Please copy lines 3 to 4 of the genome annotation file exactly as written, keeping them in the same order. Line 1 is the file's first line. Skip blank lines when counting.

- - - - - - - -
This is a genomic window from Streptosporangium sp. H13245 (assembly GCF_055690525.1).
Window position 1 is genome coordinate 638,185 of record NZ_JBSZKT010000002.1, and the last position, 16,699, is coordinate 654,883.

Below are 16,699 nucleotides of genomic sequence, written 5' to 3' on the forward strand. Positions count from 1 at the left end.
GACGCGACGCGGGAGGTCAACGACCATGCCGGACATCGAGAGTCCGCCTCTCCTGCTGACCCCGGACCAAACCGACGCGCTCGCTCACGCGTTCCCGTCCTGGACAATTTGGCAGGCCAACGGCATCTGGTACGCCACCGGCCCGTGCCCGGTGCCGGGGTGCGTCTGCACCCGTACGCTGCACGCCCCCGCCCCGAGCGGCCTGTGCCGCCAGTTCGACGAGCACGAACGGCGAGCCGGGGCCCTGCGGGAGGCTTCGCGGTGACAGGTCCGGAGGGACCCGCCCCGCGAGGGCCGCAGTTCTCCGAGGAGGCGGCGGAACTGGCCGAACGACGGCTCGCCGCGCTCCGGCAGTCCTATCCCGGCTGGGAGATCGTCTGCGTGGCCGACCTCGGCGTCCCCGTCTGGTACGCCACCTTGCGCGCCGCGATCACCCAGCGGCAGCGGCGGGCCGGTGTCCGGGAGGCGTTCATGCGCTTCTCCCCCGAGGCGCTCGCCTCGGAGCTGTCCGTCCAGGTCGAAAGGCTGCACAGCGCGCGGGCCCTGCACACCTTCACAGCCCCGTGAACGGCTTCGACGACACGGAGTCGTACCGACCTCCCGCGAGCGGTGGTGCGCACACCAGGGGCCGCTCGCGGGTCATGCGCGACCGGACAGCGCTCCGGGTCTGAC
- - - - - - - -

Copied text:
Below are 16,699 nucleotides of genomic sequence, written 5' to 3' on the forward strand. Positions count from 1 at the left end.
GACGCGACGCGGGAGGTCAACGACCATGCCGGACATCGAGAGTCCGCCTCTCCTGCTGACCCCGGACCAAACCGACGCGCTCGCTCACGCGTTCCCGTCCTGGACAATTTGGCAGGCCAACGGCATCTGGTACGCCACCGGCCCGTGCCCGGTGCCGGGGTGCGTCTGCACCCGTACGCTGCACGCCCCCGCCCCGAGCGGCCTGTGCCGCCAGTTCGACGAGCACGAACGGCGAGCCGGGGCCCTGCGGGAGGCTTCGCGGTGACAGGTCCGGAGGGACCCGCCCCGCGAGGGCCGCAGTTCTCCGAGGAGGCGGCGGAACTGGCCGAACGACGGCTCGCCGCGCTCCGGCAGTCCTATCCCGGCTGGGAGATCGTCTGCGTGGCCGACCTCGGCGTCCCCGTCTGGTACGCCACCTTGCGCGCCGCGATCACCCAGCGGCAGCGGCGGGCCGGTGTCCGGGAGGCGTTCATGCGCTTCTCCCCCGAGGCGCTCGCCTCGGAGCTGTCCGTCCAGGTCGAAAGGCTGCACAGCGCGCGGGCCCTGCACACCTTCACAGCCCCGTGAACGGCTTCGACGACACGGAGTCGTACCGACCTCCCGCGAGCGGTGGTGCGCACACCAGGGGCCGCTCGCGGGTCATGCGCGACCGGACAGCGCTCCGGGTCTGAC